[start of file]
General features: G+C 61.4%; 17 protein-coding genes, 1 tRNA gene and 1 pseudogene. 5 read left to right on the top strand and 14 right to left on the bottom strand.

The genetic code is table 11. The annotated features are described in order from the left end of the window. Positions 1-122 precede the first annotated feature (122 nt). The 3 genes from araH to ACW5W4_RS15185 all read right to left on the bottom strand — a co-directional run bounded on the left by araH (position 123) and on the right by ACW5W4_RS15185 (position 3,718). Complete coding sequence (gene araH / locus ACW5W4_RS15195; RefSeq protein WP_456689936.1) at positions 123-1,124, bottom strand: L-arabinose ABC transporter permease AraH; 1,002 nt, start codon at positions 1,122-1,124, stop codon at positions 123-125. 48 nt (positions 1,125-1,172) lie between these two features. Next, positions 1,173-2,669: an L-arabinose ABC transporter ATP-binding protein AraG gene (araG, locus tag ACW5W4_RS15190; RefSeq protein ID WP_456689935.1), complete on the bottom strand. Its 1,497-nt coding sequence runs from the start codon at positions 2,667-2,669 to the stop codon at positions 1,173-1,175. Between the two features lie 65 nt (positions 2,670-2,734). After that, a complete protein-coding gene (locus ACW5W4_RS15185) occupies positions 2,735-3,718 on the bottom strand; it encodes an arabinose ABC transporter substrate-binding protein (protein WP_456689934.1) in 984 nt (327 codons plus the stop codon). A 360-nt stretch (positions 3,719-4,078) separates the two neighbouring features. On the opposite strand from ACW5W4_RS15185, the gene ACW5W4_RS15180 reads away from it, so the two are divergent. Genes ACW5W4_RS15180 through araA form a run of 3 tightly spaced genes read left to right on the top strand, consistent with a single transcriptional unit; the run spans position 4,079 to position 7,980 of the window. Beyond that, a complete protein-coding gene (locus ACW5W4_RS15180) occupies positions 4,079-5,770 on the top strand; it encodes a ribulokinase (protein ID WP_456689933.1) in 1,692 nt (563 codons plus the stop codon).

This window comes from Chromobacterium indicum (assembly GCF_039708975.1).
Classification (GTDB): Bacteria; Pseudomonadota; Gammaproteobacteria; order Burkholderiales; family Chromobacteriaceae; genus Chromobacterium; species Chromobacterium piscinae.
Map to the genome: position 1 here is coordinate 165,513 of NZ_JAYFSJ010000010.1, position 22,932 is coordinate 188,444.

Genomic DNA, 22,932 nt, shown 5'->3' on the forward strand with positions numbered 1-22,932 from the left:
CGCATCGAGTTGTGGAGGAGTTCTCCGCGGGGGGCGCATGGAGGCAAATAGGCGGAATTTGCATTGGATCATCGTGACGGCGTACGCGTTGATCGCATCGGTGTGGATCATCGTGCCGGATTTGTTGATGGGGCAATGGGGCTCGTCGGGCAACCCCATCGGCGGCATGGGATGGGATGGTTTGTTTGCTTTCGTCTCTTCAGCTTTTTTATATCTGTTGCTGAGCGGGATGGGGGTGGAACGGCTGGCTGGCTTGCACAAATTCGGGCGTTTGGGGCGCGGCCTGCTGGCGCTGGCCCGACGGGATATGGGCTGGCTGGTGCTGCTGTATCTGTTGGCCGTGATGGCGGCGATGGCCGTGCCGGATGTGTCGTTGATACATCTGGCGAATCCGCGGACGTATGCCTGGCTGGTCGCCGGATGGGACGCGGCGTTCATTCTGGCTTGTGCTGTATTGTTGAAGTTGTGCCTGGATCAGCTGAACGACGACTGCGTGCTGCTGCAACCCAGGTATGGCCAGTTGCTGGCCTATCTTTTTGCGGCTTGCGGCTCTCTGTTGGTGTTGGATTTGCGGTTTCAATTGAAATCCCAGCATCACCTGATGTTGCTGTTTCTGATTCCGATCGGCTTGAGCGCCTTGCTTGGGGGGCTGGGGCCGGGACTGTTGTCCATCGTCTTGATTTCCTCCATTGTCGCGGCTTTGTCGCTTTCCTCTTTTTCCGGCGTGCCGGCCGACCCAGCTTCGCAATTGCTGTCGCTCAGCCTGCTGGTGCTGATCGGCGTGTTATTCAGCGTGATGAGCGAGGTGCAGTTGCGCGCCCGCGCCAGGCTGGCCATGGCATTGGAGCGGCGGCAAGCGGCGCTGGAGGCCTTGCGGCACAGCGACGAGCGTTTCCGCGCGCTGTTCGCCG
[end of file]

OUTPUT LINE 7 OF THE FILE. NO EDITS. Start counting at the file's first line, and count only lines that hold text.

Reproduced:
CGCATCGAGTTGTGGAGGAGTTCTCCGCGGGGGGCGCATGGAGGCAAATAGGCGGAATTTGCATTGGATCATCGTGACGGCGTACGCGTTGATCGCATCGGTGTGGATCATCGTGCCGGATTTGTTGATGGGGCAATGGGGCTCGTCGGGCAACCCCATCGGCGGCATGGGATGGGATGGTTTGTTTGCTTTCGTCTCTTCAGCTTTTTTATATCTGTTGCTGAGCGGGATGGGGGTGGAACGGCTGGCTGGCTTGCACAAATTCGGGCGTTTGGGGCGCGGCCTGCTGGCGCTGGCCCGACGGGATATGGGCTGGCTGGTGCTGCTGTATCTGTTGGCCGTGATGGCGGCGATGGCCGTGCCGGATGTGTCGTTGATACATCTGGCGAATCCGCGGACGTATGCCTGGCTGGTCGCCGGATGGGACGCGGCGTTCATTCTGGCTTGTGCTGTATTGTTGAAGTTGTGCCTGGATCAGCTGAACGACGACTGCGTGCTGCTGCAACCCAGGTATGGCCAGTTGCTGGCCTATCTTTTTGCGGCTTGCGGCTCTCTGTTGGTGTTGGATTTGCGGTTTCAATTGAAATCCCAGCATCACCTGATGTTGCTGTTTCTGATTCCGATCGGCTTGAGCGCCTTGCTTGGGGGGCTGGGGCCGGGACTGTTGTCCATCGTCTTGATTTCCTCCATTGTCGCGGCTTTGTCGCTTTCCTCTTTTTCCGGCGTGCCGGCCGACCCAGCTTCGCAATTGCTGTCGCTCAGCCTGCTGGTGCTGATCGGCGTGTTATTCAGCGTGATGAGCGAGGTGCAGTTGCGCGCCCGCGCCAGGCTGGCCATGGCATTGGAGCGGCGGCAAGCGGCGCTGGAGGCCTTGCGGCACAGCGACGAGCGTTTCCGCGCGCTGTTCGCCG